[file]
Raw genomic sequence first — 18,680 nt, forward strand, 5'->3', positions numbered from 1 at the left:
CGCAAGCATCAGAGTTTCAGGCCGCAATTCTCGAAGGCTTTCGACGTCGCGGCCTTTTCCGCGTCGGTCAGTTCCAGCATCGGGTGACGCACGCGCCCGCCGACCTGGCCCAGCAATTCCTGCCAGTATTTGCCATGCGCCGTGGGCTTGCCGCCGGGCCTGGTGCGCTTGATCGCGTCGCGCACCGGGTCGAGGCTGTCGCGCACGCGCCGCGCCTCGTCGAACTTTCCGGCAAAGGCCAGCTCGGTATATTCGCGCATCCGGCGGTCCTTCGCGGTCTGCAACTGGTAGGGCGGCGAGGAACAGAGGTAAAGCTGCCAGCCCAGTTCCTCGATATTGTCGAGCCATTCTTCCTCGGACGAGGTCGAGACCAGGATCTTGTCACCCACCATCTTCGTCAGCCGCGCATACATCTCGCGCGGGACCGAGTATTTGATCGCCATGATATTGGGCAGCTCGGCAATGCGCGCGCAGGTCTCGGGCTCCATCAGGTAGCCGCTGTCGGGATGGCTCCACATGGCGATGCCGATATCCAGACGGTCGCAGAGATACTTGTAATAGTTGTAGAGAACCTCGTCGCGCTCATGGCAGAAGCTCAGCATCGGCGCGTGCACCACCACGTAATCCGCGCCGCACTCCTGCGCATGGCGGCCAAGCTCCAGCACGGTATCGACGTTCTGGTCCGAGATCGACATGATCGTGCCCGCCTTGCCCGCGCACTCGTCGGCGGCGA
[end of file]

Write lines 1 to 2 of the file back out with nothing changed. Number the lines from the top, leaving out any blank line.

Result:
Raw genomic sequence first — 18,680 nt, forward strand, 5'->3', positions numbered from 1 at the left:
CGCAAGCATCAGAGTTTCAGGCCGCAATTCTCGAAGGCTTTCGACGTCGCGGCCTTTTCCGCGTCGGTCAGTTCCAGCATCGGGTGACGCACGCGCCCGCCGACCTGGCCCAGCAATTCCTGCCAGTATTTGCCATGCGCCGTGGGCTTGCCGCCGGGCCTGGTGCGCTTGATCGCGTCGCGCACCGGGTCGAGGCTGTCGCGCACGCGCCGCGCCTCGTCGAACTTTCCGGCAAAGGCCAGCTCGGTATATTCGCGCATCCGGCGGTCCTTCGCGGTCTGCAACTGGTAGGGCGGCGAGGAACAGAGGTAAAGCTGCCAGCCCAGTTCCTCGATATTGTCGAGCCATTCTTCCTCGGACGAGGTCGAGACCAGGATCTTGTCACCCACCATCTTCGTCAGCCGCGCATACATCTCGCGCGGGACCGAGTATTTGATCGCCATGATATTGGGCAGCTCGGCAATGCGCGCGCAGGTCTCGGGCTCCATCAGGTAGCCGCTGTCGGGATGGCTCCACATGGCGATGCCGATATCCAGACGGTCGCAGAGATACTTGTAATAGTTGTAGAGAACCTCGTCGCGCTCATGGCAGAAGCTCAGCATCGGCGCGTGCACCACCACGTAATCCGCGCCGCACTCCTGCGCATGGCGGCCAAGCTCCAGCACGGTATCGACGTTCTGGTCCGAGATCGACATGATCGTGCCCGCCTTGCCCGCGCACTCGTCGGCGGCGA